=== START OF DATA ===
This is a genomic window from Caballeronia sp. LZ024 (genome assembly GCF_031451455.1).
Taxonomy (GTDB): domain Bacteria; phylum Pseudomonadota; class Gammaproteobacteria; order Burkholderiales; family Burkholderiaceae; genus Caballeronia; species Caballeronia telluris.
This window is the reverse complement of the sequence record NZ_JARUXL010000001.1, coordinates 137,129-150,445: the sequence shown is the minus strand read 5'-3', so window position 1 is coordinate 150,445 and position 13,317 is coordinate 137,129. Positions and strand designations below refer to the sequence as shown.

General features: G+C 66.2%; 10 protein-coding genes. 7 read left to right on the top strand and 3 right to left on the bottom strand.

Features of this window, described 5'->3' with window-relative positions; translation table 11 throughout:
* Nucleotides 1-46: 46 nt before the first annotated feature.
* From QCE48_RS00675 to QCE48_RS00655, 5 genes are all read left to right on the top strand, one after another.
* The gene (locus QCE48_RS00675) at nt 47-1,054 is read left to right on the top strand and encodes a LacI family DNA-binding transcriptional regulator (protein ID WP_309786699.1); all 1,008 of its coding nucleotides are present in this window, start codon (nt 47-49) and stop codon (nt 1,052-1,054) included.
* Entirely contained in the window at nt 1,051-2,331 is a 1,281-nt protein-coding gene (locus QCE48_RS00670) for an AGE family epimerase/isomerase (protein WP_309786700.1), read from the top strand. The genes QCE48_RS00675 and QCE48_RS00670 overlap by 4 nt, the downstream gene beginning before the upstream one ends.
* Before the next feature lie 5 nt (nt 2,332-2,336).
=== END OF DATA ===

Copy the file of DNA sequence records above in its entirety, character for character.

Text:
This is a genomic window from Caballeronia sp. LZ024 (genome assembly GCF_031451455.1).
Taxonomy (GTDB): domain Bacteria; phylum Pseudomonadota; class Gammaproteobacteria; order Burkholderiales; family Burkholderiaceae; genus Caballeronia; species Caballeronia telluris.
This window is the reverse complement of the sequence record NZ_JARUXL010000001.1, coordinates 137,129-150,445: the sequence shown is the minus strand read 5'-3', so window position 1 is coordinate 150,445 and position 13,317 is coordinate 137,129. Positions and strand designations below refer to the sequence as shown.

General features: G+C 66.2%; 10 protein-coding genes. 7 read left to right on the top strand and 3 right to left on the bottom strand.

Features of this window, described 5'->3' with window-relative positions; translation table 11 throughout:
* Nucleotides 1-46: 46 nt before the first annotated feature.
* From QCE48_RS00675 to QCE48_RS00655, 5 genes are all read left to right on the top strand, one after another.
* The gene (locus QCE48_RS00675) at nt 47-1,054 is read left to right on the top strand and encodes a LacI family DNA-binding transcriptional regulator (protein ID WP_309786699.1); all 1,008 of its coding nucleotides are present in this window, start codon (nt 47-49) and stop codon (nt 1,052-1,054) included.
* Entirely contained in the window at nt 1,051-2,331 is a 1,281-nt protein-coding gene (locus QCE48_RS00670) for an AGE family epimerase/isomerase (protein WP_309786700.1), read from the top strand. The genes QCE48_RS00675 and QCE48_RS00670 overlap by 4 nt, the downstream gene beginning before the upstream one ends.
* Before the next feature lie 5 nt (nt 2,332-2,336).